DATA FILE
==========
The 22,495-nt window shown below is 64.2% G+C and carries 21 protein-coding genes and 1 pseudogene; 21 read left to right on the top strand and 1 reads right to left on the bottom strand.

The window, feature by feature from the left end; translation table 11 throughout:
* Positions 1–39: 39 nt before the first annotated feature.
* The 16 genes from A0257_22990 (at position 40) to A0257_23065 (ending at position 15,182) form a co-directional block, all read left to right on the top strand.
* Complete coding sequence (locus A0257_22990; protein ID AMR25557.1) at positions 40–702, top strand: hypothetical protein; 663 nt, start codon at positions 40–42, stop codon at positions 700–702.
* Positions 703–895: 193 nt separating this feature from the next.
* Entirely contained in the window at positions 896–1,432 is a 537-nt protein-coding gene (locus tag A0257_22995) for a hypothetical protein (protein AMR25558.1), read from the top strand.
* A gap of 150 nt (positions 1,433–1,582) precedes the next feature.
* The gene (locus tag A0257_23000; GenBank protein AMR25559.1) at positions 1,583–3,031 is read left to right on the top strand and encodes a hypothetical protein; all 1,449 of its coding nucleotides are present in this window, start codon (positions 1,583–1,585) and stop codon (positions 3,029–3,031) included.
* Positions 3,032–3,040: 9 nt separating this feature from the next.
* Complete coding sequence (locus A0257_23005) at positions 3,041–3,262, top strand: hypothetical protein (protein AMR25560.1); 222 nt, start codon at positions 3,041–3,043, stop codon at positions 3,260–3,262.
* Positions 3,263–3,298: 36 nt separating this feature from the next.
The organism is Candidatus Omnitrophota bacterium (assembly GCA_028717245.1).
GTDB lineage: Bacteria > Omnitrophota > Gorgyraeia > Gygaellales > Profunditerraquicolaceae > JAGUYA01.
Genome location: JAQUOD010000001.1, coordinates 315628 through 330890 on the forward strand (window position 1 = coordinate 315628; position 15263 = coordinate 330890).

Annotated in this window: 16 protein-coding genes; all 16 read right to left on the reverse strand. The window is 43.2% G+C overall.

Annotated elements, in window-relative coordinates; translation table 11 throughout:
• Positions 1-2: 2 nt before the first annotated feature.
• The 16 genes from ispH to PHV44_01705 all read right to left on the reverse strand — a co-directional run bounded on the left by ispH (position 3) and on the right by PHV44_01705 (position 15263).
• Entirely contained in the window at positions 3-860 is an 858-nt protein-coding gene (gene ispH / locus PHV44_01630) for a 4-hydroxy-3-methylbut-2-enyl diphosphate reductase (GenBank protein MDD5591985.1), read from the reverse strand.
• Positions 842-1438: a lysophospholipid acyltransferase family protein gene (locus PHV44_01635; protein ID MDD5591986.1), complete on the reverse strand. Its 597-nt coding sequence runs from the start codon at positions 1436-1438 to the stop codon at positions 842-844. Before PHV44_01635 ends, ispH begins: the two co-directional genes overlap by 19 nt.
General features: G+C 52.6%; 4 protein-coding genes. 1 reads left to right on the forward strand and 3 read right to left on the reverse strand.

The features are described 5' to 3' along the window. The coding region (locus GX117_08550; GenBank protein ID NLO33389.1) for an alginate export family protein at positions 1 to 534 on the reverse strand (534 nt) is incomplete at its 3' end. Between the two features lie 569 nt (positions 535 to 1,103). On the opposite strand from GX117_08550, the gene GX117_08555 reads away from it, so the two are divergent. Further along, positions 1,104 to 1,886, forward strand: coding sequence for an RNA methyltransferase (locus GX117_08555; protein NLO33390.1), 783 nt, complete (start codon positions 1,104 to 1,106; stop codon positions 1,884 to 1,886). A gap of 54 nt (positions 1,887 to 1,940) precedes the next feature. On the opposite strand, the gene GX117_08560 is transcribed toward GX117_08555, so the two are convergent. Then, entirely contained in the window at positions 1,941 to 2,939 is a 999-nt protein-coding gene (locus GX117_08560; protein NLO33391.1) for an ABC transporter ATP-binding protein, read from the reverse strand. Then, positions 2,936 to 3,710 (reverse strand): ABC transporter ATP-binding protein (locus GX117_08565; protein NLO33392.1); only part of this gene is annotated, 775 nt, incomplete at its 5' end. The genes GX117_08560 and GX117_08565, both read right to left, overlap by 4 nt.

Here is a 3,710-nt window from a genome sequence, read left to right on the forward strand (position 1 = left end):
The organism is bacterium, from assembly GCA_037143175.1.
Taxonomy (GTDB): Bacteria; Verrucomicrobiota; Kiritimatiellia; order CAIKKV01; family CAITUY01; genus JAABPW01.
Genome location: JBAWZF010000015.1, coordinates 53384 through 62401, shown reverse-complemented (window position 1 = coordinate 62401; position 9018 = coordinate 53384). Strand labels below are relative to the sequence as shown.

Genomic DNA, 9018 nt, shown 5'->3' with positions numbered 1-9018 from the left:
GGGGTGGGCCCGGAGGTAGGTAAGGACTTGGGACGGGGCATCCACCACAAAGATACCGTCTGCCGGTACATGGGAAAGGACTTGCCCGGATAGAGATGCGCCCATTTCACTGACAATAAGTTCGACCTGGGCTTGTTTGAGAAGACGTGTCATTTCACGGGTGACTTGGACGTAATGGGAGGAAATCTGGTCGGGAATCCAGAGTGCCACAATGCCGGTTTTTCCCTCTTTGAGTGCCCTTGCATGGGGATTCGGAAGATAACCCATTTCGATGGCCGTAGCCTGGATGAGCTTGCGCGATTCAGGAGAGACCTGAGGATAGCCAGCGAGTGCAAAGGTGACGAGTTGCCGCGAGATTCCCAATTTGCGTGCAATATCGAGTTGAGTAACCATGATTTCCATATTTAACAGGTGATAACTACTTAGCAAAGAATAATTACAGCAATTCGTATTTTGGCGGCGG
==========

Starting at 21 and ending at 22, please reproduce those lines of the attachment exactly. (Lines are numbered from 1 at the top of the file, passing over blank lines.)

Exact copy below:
• Positions 842-1438: a lysophospholipid acyltransferase family protein gene (locus PHV44_01635; protein ID MDD5591986.1), complete on the reverse strand. Its 597-nt coding sequence runs from the start codon at positions 1436-1438 to the stop codon at positions 842-844. Before PHV44_01635 ends, ispH begins: the two co-directional genes overlap by 19 nt.
General features: G+C 52.6%; 4 protein-coding genes. 1 reads left to right on the forward strand and 3 read right to left on the reverse strand.